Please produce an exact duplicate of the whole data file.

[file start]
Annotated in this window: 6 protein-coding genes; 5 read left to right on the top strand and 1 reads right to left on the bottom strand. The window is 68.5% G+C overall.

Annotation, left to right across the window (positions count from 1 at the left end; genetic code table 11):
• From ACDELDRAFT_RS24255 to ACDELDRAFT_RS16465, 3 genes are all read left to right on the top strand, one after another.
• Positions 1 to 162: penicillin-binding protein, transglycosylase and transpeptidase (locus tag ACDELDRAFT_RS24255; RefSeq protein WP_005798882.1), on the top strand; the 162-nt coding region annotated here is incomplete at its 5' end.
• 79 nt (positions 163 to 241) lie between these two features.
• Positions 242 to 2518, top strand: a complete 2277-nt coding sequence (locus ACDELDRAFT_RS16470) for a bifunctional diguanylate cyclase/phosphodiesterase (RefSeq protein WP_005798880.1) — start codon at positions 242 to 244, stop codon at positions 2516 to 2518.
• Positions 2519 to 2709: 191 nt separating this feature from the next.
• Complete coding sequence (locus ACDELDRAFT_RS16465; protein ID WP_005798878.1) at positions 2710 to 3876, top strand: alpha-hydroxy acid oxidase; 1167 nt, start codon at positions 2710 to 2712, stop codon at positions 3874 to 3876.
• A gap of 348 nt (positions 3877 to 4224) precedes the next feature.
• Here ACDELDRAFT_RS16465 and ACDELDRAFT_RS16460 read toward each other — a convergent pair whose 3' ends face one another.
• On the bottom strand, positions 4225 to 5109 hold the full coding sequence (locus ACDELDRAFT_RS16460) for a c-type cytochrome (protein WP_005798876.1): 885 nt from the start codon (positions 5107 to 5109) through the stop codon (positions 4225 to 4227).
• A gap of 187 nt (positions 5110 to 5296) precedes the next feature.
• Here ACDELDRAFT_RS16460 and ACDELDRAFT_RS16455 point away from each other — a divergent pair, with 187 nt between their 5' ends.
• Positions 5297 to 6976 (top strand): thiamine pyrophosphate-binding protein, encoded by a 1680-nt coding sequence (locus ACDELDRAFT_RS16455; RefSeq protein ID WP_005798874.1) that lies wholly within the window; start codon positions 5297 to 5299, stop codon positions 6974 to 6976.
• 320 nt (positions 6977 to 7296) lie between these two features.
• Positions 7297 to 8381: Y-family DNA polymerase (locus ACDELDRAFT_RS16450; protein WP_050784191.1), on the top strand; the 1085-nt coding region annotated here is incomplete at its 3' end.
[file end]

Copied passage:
Annotated in this window: 6 protein-coding genes; 5 read left to right on the top strand and 1 reads right to left on the bottom strand. The window is 68.5% G+C overall.

Annotation, left to right across the window (positions count from 1 at the left end; genetic code table 11):
• From ACDELDRAFT_RS24255 to ACDELDRAFT_RS16465, 3 genes are all read left to right on the top strand, one after another.
• Positions 1 to 162: penicillin-binding protein, transglycosylase and transpeptidase (locus tag ACDELDRAFT_RS24255; RefSeq protein WP_005798882.1), on the top strand; the 162-nt coding region annotated here is incomplete at its 5' end.
• 79 nt (positions 163 to 241) lie between these two features.
• Positions 242 to 2518, top strand: a complete 2277-nt coding sequence (locus ACDELDRAFT_RS16470) for a bifunctional diguanylate cyclase/phosphodiesterase (RefSeq protein WP_005798880.1) — start codon at positions 242 to 244, stop codon at positions 2516 to 2518.
• Positions 2519 to 2709: 191 nt separating this feature from the next.
• Complete coding sequence (locus ACDELDRAFT_RS16465; protein ID WP_005798878.1) at positions 2710 to 3876, top strand: alpha-hydroxy acid oxidase; 1167 nt, start codon at positions 2710 to 2712, stop codon at positions 3874 to 3876.
• A gap of 348 nt (positions 3877 to 4224) precedes the next feature.
• Here ACDELDRAFT_RS16465 and ACDELDRAFT_RS16460 read toward each other — a convergent pair whose 3' ends face one another.
• On the bottom strand, positions 4225 to 5109 hold the full coding sequence (locus ACDELDRAFT_RS16460) for a c-type cytochrome (protein WP_005798876.1): 885 nt from the start codon (positions 5107 to 5109) through the stop codon (positions 4225 to 4227).
• A gap of 187 nt (positions 5110 to 5296) precedes the next feature.
• Here ACDELDRAFT_RS16460 and ACDELDRAFT_RS16455 point away from each other — a divergent pair, with 187 nt between their 5' ends.
• Positions 5297 to 6976 (top strand): thiamine pyrophosphate-binding protein, encoded by a 1680-nt coding sequence (locus ACDELDRAFT_RS16455; RefSeq protein ID WP_005798874.1) that lies wholly within the window; start codon positions 5297 to 5299, stop codon positions 6974 to 6976.
• 320 nt (positions 6977 to 7296) lie between these two features.
• Positions 7297 to 8381: Y-family DNA polymerase (locus ACDELDRAFT_RS16450; protein WP_050784191.1), on the top strand; the 1085-nt coding region annotated here is incomplete at its 3' end.